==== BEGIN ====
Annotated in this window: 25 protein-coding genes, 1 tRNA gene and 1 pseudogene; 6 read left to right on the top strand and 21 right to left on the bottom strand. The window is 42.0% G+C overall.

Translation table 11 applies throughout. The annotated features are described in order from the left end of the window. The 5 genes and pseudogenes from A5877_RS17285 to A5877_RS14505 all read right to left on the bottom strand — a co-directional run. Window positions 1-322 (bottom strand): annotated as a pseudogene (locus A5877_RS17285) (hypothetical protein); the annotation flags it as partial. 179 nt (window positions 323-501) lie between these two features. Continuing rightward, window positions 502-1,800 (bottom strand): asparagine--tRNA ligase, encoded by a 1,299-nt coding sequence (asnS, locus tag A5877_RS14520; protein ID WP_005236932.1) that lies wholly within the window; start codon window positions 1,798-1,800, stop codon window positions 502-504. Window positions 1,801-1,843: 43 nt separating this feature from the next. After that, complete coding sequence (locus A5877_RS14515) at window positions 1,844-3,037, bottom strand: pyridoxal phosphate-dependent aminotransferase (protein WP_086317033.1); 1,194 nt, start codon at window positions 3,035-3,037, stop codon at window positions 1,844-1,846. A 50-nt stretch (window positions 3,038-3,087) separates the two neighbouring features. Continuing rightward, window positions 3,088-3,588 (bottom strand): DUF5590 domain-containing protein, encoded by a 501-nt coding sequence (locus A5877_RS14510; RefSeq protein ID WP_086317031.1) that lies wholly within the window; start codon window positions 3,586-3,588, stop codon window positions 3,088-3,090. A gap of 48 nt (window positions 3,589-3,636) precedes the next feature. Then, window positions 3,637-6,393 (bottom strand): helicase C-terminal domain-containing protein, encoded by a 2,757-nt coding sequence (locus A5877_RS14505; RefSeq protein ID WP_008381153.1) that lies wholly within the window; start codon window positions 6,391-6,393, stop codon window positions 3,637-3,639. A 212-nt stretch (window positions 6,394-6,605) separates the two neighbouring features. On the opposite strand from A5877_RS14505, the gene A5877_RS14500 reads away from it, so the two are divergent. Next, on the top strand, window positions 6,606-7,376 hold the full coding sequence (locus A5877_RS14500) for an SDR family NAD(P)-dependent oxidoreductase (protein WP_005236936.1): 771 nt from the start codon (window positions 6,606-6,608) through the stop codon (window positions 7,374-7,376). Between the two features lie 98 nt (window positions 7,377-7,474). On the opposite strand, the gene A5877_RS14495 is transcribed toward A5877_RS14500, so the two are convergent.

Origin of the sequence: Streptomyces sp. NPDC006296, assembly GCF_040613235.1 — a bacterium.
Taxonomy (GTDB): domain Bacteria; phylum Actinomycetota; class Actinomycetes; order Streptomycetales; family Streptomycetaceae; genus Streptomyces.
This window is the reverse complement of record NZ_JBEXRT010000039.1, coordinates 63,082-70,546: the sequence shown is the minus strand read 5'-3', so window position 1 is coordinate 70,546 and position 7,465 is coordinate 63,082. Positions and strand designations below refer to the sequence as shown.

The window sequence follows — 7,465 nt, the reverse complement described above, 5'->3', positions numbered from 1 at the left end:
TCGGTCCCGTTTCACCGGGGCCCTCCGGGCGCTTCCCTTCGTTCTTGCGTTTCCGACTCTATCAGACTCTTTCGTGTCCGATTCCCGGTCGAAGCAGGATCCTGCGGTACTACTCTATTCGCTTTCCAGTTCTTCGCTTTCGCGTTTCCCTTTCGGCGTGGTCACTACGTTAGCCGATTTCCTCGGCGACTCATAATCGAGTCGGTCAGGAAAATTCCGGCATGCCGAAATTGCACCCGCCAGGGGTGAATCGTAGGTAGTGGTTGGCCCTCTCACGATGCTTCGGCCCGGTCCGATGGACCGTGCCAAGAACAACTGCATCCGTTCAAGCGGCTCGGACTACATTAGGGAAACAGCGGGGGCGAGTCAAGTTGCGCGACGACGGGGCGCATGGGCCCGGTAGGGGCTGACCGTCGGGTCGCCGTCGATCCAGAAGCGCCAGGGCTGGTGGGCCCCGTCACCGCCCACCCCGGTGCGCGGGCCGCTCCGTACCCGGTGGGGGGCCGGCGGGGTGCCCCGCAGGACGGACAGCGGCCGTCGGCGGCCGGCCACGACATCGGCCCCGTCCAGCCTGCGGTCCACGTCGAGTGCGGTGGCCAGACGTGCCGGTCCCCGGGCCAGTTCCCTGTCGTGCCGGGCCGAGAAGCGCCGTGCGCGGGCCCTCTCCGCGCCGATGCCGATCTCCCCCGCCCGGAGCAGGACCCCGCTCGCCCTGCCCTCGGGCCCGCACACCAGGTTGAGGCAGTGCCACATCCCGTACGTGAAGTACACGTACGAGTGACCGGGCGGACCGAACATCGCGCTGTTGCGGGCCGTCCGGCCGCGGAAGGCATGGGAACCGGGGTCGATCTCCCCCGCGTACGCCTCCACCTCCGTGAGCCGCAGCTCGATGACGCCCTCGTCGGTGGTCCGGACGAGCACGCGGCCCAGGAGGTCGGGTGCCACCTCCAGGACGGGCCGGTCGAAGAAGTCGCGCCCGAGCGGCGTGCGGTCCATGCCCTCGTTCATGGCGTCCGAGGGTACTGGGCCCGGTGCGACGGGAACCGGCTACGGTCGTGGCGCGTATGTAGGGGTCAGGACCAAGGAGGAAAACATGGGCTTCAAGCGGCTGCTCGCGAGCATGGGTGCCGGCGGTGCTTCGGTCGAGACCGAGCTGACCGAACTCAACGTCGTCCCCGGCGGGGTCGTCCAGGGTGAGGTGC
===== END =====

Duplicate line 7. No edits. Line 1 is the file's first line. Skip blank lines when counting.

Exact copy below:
TCGGTCCCGTTTCACCGGGGCCCTCCGGGCGCTTCCCTTCGTTCTTGCGTTTCCGACTCTATCAGACTCTTTCGTGTCCGATTCCCGGTCGAAGCAGGATCCTGCGGTACTACTCTATTCGCTTTCCAGTTCTTCGCTTTCGCGTTTCCCTTTCGGCGTGGTCACTACGTTAGCCGATTTCCTCGGCGACTCATAATCGAGTCGGTCAGGAAAATTCCGGCATGCCGAAATTGCACCCGCCAGGGGTGAATCGTAGGTAGTGGTTGGCCCTCTCACGATGCTTCGGCCCGGTCCGATGGACCGTGCCAAGAACAACTGCATCCGTTCAAGCGGCTCGGACTACATTAGGGAAACAGCGGGGGCGAGTCAAGTTGCGCGACGACGGGGCGCATGGGCCCGGTAGGGGCTGACCGTCGGGTCGCCGTCGATCCAGAAGCGCCAGGGCTGGTGGGCCCCGTCACCGCCCACCCCGGTGCGCGGGCCGCTCCGTACCCGGTGGGGGGCCGGCGGGGTGCCCCGCAGGACGGACAGCGGCCGTCGGCGGCCGGCCACGACATCGGCCCCGTCCAGCCTGCGGTCCACGTCGAGTGCGGTGGCCAGACGTGCCGGTCCCCGGGCCAGTTCCCTGTCGTGCCGGGCCGAGAAGCGCCGTGCGCGGGCCCTCTCCGCGCCGATGCCGATCTCCCCCGCCCGGAGCAGGACCCCGCTCGCCCTGCCCTCGGGCCCGCACACCAGGTTGAGGCAGTGCCACATCCCGTACGTGAAGTACACGTACGAGTGACCGGGCGGACCGAACATCGCGCTGTTGCGGGCCGTCCGGCCGCGGAAGGCATGGGAACCGGGGTCGATCTCCCCCGCGTACGCCTCCACCTCCGTGAGCCGCAGCTCGATGACGCCCTCGTCGGTGGTCCGGACGAGCACGCGGCCCAGGAGGTCGGGTGCCACCTCCAGGACGGGCCGGTCGAAGAAGTCGCGCCCGAGCGGCGTGCGGTCCATGCCCTCGTTCATGGCGTCCGAGGGTACTGGGCCCGGTGCGACGGGAACCGGCTACGGTCGTGGCGCGTATGTAGGGGTCAGGACCAAGGAGGAAAACATGGGCTTCAAGCGGCTGCTCGCGAGCATGGGTGCCGGCGGTGCTTCGGTCGAGACCGAGCTGACCGAACTCAACGTCGTCCCCGGCGGGGTCGTCCAGGGTGAGGTGC